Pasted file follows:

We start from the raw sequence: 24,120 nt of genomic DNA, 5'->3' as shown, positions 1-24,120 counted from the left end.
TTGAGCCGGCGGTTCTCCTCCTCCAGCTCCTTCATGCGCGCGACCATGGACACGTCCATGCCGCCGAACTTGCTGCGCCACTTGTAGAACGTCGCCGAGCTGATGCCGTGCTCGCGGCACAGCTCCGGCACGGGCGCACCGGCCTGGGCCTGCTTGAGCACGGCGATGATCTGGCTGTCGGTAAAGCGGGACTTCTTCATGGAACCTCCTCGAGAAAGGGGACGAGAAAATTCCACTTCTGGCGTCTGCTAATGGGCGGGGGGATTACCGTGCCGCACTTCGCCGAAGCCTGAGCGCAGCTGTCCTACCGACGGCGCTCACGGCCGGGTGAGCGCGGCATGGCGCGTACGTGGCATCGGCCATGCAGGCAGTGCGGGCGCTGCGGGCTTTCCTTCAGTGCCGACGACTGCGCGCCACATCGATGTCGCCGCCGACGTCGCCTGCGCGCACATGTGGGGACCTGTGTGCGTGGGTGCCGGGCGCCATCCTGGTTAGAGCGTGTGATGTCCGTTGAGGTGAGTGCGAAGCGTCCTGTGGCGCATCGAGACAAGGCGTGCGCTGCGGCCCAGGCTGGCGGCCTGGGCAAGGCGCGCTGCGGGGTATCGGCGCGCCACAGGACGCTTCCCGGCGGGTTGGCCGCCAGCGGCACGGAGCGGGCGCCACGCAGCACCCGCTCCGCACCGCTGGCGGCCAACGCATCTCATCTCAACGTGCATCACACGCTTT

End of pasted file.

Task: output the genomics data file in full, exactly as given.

We start from the raw sequence: 24,120 nt of genomic DNA, 5'->3' as shown, positions 1-24,120 counted from the left end.
TTGAGCCGGCGGTTCTCCTCCTCCAGCTCCTTCATGCGCGCGACCATGGACACGTCCATGCCGCCGAACTTGCTGCGCCACTTGTAGAACGTCGCCGAGCTGATGCCGTGCTCGCGGCACAGCTCCGGCACGGGCGCACCGGCCTGGGCCTGCTTGAGCACGGCGATGATCTGGCTGTCGGTAAAGCGGGACTTCTTCATGGAACCTCCTCGAGAAAGGGGACGAGAAAATTCCACTTCTGGCGTCTGCTAATGGGCGGGGGGATTACCGTGCCGCACTTCGCCGAAGCCTGAGCGCAGCTGTCCTACCGACGGCGCTCACGGCCGGGTGAGCGCGGCATGGCGCGTACGTGGCATCGGCCATGCAGGCAGTGCGGGCGCTGCGGGCTTTCCTTCAGTGCCGACGACTGCGCGCCACATCGATGTCGCCGCCGACGTCGCCTGCGCGCACATGTGGGGACCTGTGTGCGTGGGTGCCGGGCGCCATCCTGGTTAGAGCGTGTGATGTCCGTTGAGGTGAGTGCGAAGCGTCCTGTGGCGCATCGAGACAAGGCGTGCGCTGCGGCCCAGGCTGGCGGCCTGGGCAAGGCGCGCTGCGGGGTATCGGCGCGCCACAGGACGCTTCCCGGCGGGTTGGCCGCCAGCGGCACGGAGCGGGCGCCACGCAGCACCCGCTCCGCACCGCTGGCGGCCAACGCATCTCATCTCAACGTGCATCACACGCTTT